Gus Dur : I won’t resign
Sorry for the ‘inconvenience’, he tells Indonesians, as aides threaten to expose his opponents for corruption.
Beleaguered President Abdurrahman Wahid struck a conciliatory note yesterday but ruled out resigning after Parliament initiated the first step towards his impeachment.
Revealing glimpses of his likely strategy in the months ahead, his aides issued a veiled threat to expose corruption cases involving his opponents.
He looked sombre yesterday as he addressed his first press conference after Parliament passed a formal censure motion scolding him for unethical behaviour in accepting a US$2 million (S$3.47 million) gift from the Sultan of Brunei and somehow allowing 35 billion rupiah (S$6.4 million) to be siphoned from a state body.
In a seven-minute speech, he said: “I apologise to the people for the inconvenience created during the current process of political education and events in the Parliament.”
He also took the opportunity to burnish his reformist credentials, saying he would work together with Parliament to amend a number of laws and reform the bureaucracy.
His contrition, however, stopped short of accepting the findings of a parliamentary panel that suggested he had lied about his involvement in the Buloggate and Bruneigate scandals.
He then left without taking any questions.
Presidential spokesman Wimar Witoelar said that Mr Abdurrahman would meet Parliament’s demand for an explanation of his role in the scandals, due in three months.
But the President was not quitting.
Mr Wimar also disclosed that Mr Abdurrahman would push ahead with investigations into a number of scandals, including previous violations of the rules of disbursement and corruption cases in the state logistics board (Bulog).
Palace sources told The Straits Times the President had summoned his aides to collect data on “financial irregularities” by Golkar members and former president Suharto’s children in the last 10 to 15 years.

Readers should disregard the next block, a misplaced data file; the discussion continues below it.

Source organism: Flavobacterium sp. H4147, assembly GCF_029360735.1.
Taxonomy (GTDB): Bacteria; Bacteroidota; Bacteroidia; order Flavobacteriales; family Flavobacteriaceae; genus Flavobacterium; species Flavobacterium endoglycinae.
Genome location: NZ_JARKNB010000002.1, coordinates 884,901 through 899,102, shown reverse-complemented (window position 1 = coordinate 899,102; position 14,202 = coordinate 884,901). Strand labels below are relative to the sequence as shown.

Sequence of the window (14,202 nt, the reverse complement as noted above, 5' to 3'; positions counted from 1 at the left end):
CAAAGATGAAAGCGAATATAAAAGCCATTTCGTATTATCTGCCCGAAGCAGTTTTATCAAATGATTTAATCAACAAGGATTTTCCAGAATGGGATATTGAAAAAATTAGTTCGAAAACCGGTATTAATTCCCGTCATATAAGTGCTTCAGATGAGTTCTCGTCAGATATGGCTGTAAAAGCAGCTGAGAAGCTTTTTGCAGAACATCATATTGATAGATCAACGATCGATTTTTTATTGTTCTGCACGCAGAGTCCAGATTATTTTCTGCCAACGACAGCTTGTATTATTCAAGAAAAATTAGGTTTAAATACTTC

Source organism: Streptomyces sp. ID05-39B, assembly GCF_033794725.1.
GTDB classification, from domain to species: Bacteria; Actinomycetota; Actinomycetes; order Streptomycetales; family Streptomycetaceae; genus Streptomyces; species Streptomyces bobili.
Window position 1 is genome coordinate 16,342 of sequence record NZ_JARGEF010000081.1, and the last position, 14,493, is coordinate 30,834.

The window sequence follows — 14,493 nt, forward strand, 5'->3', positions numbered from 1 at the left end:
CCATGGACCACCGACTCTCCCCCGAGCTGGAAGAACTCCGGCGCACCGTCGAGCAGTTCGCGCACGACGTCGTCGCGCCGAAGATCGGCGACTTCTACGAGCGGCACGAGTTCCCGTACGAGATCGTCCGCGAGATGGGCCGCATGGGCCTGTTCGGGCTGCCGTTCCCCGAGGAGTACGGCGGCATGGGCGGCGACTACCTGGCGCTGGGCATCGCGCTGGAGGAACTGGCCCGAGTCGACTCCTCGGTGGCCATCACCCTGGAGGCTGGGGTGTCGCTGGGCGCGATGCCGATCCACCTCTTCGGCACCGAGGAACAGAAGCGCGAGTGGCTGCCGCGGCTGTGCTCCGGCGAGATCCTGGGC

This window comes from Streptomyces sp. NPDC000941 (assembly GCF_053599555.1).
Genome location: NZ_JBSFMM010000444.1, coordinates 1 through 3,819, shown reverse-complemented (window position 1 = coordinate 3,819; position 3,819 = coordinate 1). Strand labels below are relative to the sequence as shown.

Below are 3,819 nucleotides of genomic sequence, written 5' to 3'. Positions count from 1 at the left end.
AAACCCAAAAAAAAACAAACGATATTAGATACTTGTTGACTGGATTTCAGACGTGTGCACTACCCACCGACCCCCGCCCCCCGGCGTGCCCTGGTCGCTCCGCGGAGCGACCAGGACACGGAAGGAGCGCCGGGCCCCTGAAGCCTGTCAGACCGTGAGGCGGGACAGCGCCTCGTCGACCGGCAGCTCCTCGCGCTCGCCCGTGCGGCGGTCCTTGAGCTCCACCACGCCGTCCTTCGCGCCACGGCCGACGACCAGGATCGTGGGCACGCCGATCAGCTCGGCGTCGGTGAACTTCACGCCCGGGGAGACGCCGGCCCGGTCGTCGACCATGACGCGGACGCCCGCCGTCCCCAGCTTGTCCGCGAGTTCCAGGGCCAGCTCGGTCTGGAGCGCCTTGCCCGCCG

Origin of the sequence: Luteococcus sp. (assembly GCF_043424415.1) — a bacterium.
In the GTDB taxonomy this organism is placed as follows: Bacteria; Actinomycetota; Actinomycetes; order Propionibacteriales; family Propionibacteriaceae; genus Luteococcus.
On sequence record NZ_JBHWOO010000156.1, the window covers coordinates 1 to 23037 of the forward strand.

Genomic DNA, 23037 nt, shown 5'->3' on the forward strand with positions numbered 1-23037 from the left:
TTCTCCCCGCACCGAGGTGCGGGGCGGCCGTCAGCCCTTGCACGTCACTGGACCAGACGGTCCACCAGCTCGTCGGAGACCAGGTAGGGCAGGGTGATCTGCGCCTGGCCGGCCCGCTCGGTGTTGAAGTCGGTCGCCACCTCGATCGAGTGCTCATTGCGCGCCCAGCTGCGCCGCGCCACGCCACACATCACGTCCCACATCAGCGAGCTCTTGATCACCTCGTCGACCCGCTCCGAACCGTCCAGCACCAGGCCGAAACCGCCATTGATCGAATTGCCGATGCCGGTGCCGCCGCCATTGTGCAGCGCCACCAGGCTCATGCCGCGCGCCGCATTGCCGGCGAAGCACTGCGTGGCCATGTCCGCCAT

Noted a source: “He is preparing to fight it out all the way. He wants to twist their arms with threats to expose damaging information so that they will think twice about impeaching him.”
He said the palace believed that Golkar, led by Parliamentary Speaker Akbar Tandjung, was instrumental in engineering moves to topple the President.
Doubts are now growing whether Mr Abdurrahman can last beyond August, when the People’s Consultative Assembly convenes for its annual session.
His power base is fast eroding, making it hard for him to fight a battle of attrition with his opponents.
The military, having revoked its self-imposed political neutrality, is fast losing patience with him, especially with rumours emanating from the palace that several top army generals would be axed soon.
And Vice-President Megawati Sukarnoputri, who controls the Indonesian Democratic Party- Struggle (PDI-P), the largest party in Parliament, is becoming increasingly ambivalent in her support for her long-time friend.
Said a Western diplomat: “His rivals might want to go for the jugular this year. The longer he survives, the more likely it is that he will see out the remainder of his term.”
For Indonesia, it means even more political uncertainty and economic stagnation ahead.
Said one investor with dealings in the country: “Everything is in a mess.”